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Inmate’s Strike Takes New Twist in California: Rights Lawyer Banned from Prisons
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Marilyn McMahon, the executive director of California Prison Focus, and the rights lawyer fighting for the prison inmates who are on hunger strike received a letter from the corrections Undersecretary Martin Hoshino on Wednesday.

The letter informed Marilyn McMahon that she was barred from meeting the inmates on a statewide hunger strike, as well as from meeting prison inmates anywhere else in the state. Besides representing the cause of the plaintiffs in court, McMahon is also a member of the mediation team working as a go-between between protest leaders and correction officials.

  
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A copy of the letter provided to the LA Times has a check mark next to the words “The person’s presence in the institution/facility presents a serious threat to security,” without providing any details.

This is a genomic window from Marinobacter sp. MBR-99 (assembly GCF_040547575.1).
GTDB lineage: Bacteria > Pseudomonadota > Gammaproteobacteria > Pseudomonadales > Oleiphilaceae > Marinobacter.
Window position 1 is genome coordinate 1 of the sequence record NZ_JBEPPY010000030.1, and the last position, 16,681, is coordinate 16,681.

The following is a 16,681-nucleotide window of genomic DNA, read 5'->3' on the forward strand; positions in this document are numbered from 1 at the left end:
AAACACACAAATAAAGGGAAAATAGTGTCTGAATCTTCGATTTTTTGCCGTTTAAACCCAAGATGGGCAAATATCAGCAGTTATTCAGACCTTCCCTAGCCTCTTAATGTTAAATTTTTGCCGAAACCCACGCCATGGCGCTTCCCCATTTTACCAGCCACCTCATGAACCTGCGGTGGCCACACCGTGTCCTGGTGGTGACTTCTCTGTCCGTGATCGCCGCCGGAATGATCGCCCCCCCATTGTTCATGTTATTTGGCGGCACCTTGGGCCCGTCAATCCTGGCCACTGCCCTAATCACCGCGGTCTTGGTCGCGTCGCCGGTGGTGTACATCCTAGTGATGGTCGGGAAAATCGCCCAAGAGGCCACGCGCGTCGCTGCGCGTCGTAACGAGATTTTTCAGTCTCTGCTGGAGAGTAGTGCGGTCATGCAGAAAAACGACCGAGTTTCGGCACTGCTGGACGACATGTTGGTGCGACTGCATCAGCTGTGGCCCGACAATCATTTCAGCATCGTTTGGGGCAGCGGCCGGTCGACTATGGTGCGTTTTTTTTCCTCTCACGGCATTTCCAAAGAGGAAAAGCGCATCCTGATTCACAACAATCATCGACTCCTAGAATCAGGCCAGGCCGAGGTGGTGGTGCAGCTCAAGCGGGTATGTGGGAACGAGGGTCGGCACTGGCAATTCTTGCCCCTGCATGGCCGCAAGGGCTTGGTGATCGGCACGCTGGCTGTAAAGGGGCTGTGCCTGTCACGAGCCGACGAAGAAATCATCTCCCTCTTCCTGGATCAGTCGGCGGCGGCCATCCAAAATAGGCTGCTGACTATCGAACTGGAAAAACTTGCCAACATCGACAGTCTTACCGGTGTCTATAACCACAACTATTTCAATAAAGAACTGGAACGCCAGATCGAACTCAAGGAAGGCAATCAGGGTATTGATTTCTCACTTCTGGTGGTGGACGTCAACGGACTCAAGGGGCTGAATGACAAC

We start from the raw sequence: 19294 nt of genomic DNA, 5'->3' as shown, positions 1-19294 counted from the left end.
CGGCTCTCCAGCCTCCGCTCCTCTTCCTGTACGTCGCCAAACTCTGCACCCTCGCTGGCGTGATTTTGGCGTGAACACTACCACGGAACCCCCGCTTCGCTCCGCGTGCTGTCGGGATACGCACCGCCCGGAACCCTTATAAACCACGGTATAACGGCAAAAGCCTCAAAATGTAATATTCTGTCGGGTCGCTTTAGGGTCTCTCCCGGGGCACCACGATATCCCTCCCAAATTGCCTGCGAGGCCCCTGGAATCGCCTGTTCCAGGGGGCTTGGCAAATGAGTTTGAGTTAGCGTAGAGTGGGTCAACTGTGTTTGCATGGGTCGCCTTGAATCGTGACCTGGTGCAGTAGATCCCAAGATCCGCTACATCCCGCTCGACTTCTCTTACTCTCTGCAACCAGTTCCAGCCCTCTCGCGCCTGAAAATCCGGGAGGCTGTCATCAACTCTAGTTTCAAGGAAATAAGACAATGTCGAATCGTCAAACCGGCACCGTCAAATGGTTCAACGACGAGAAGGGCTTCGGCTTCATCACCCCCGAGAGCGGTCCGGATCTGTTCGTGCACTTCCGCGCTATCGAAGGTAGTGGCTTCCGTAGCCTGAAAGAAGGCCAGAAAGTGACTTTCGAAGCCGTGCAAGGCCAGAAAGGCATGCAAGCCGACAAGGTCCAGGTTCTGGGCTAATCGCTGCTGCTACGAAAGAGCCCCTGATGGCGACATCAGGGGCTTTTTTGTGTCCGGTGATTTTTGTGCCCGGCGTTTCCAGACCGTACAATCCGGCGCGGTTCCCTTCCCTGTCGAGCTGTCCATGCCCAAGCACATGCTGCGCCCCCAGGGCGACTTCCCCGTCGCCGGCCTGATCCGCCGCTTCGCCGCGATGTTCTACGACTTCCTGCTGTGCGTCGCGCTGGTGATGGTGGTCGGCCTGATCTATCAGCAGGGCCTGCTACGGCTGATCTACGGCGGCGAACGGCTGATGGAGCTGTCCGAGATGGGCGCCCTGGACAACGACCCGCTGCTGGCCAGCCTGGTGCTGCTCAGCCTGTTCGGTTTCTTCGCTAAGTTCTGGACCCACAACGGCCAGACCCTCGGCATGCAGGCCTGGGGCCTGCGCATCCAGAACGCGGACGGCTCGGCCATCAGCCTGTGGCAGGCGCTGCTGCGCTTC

As it seems right now, anything may be done on part of the government to prevent something once labeled as a “threat to security,” possibly California correction officials have been quick to pick up the trend.

According to California corrections spokeswoman, Terry Thornton, she had no knowledge of the letter. The letter received by McMahon, however, bore Tuesday’s date and the signature of Martin Hoshino, the corrections Undersecretary.

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As of now, at least 2,300 inmates in 15 prisons of California are on hunger strike with Wednesday being the 10th day of the protest.

McMahon said, “I am a target because I do help them communicate with the outside world … We are a way of prisoners breaking through the black box.”



LA Times reports that previously in 2011, McMahon and another civil rights attorney had been banned from California prisons during the hunger strikes in 2011. The bans were later lifted without any findings about any wrongdoing about the lawyers.

The strikes across California prisons are being waged to improve inhuman conditions and allegations that prison gangs determine solitary confinement.



 

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